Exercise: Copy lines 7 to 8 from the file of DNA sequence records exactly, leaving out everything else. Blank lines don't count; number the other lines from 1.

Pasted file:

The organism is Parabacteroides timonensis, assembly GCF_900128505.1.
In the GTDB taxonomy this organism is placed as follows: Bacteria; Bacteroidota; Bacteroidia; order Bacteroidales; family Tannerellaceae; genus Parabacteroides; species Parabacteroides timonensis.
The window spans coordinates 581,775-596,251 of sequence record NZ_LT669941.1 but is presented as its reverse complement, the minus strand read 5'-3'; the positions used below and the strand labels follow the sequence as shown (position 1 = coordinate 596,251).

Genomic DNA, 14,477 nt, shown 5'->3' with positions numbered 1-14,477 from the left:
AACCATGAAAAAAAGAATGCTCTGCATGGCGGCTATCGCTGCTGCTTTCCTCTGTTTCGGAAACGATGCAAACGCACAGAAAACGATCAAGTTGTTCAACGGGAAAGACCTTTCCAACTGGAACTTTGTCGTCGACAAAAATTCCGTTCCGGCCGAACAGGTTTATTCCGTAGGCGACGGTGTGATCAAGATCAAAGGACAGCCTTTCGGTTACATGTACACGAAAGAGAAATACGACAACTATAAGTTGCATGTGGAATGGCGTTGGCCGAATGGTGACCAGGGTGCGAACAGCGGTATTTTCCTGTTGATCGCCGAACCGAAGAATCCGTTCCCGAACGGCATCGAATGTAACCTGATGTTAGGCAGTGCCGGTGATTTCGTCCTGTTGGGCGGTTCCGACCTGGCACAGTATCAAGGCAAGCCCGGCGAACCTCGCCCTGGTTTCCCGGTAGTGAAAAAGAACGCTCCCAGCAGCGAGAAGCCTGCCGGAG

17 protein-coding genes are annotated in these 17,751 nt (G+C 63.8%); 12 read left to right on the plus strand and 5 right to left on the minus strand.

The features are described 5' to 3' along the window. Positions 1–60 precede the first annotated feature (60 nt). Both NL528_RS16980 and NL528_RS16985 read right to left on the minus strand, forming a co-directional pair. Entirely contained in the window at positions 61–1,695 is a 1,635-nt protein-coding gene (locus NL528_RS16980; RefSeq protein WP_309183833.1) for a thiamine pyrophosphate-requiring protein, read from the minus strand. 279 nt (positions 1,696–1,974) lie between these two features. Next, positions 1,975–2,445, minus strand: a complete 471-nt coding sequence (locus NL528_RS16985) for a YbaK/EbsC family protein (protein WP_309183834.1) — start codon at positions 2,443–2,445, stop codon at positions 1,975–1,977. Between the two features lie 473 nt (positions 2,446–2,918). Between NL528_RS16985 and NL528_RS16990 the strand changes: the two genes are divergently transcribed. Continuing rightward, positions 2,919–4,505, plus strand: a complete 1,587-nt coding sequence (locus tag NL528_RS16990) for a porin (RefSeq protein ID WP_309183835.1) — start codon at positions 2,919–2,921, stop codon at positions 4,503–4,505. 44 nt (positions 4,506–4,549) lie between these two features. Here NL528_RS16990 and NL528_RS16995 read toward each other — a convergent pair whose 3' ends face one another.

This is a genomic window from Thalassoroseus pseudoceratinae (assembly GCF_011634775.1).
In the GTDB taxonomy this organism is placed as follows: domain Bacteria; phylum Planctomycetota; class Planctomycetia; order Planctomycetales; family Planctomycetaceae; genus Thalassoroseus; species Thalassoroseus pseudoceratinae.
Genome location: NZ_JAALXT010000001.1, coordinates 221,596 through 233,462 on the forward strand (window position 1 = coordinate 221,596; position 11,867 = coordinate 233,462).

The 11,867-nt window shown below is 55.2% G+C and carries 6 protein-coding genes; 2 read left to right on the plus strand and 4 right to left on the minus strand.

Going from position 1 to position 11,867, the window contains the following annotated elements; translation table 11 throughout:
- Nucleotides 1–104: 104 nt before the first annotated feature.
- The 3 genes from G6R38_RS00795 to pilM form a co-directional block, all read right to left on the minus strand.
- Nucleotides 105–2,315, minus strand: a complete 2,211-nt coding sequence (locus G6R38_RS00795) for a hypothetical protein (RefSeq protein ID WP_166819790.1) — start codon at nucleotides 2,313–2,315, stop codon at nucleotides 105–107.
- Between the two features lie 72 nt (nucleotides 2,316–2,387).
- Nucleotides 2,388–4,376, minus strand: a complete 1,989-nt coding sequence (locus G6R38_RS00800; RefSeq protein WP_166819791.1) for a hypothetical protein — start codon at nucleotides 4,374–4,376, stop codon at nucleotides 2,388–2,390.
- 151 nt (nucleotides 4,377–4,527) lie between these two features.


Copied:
The features are described 5' to 3' along the window. Positions 1–60 precede the first annotated feature (60 nt). Both NL528_RS16980 and NL528_RS16985 read right to left on the minus strand, forming a co-directional pair. Entirely contained in the window at positions 61–1,695 is a 1,635-nt protein-coding gene (locus NL528_RS16980; RefSeq protein WP_309183833.1) for a thiamine pyrophosphate-requiring protein, read from the minus strand. 279 nt (positions 1,696–1,974) lie between these two features. Next, positions 1,975–2,445, minus strand: a complete 471-nt coding sequence (locus NL528_RS16985) for a YbaK/EbsC family protein (protein WP_309183834.1) — start codon at positions 2,443–2,445, stop codon at positions 1,975–1,977. Between the two features lie 473 nt (positions 2,446–2,918). Between NL528_RS16985 and NL528_RS16990 the strand changes: the two genes are divergently transcribed. Continuing rightward, positions 2,919–4,505, plus strand: a complete 1,587-nt coding sequence (locus tag NL528_RS16990) for a porin (RefSeq protein ID WP_309183835.1) — start codon at positions 2,919–2,921, stop codon at positions 4,503–4,505. 44 nt (positions 4,506–4,549) lie between these two features. Here NL528_RS16990 and NL528_RS16995 read toward each other — a convergent pair whose 3' ends face one another.

This is a genomic window from Thalassoroseus pseudoceratinae (assembly GCF_011634775.1).